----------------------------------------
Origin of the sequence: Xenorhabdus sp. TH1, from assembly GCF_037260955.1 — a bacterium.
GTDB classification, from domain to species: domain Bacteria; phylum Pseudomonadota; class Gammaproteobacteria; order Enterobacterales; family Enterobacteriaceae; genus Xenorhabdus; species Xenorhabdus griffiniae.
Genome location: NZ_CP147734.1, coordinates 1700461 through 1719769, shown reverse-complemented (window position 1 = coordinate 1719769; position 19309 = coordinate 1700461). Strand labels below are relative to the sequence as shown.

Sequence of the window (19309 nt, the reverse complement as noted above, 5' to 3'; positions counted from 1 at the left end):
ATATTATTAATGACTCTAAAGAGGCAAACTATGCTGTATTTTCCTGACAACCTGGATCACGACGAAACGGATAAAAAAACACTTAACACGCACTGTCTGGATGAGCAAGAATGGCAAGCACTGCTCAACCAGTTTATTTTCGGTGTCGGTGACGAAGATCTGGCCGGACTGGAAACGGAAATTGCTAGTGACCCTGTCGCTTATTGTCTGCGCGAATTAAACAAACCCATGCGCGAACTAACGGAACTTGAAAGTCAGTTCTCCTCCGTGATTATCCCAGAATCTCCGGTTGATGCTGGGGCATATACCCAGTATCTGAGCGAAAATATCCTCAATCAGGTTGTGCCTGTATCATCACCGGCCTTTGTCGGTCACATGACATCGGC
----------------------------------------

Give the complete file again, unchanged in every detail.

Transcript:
Origin of the sequence: Xenorhabdus sp. TH1, from assembly GCF_037260955.1 — a bacterium.
GTDB classification, from domain to species: domain Bacteria; phylum Pseudomonadota; class Gammaproteobacteria; order Enterobacterales; family Enterobacteriaceae; genus Xenorhabdus; species Xenorhabdus griffiniae.
Genome location: NZ_CP147734.1, coordinates 1700461 through 1719769, shown reverse-complemented (window position 1 = coordinate 1719769; position 19309 = coordinate 1700461). Strand labels below are relative to the sequence as shown.

Sequence of the window (19309 nt, the reverse complement as noted above, 5' to 3'; positions counted from 1 at the left end):
ATATTATTAATGACTCTAAAGAGGCAAACTATGCTGTATTTTCCTGACAACCTGGATCACGACGAAACGGATAAAAAAACACTTAACACGCACTGTCTGGATGAGCAAGAATGGCAAGCACTGCTCAACCAGTTTATTTTCGGTGTCGGTGACGAAGATCTGGCCGGACTGGAAACGGAAATTGCTAGTGACCCTGTCGCTTATTGTCTGCGCGAATTAAACAAACCCATGCGCGAACTAACGGAACTTGAAAGTCAGTTCTCCTCCGTGATTATCCCAGAATCTCCGGTTGATGCTGGGGCATATACCCAGTATCTGAGCGAAAATATCCTCAATCAGGTTGTGCCTGTATCATCACCGGCCTTTGTCGGTCACATGACATCGGC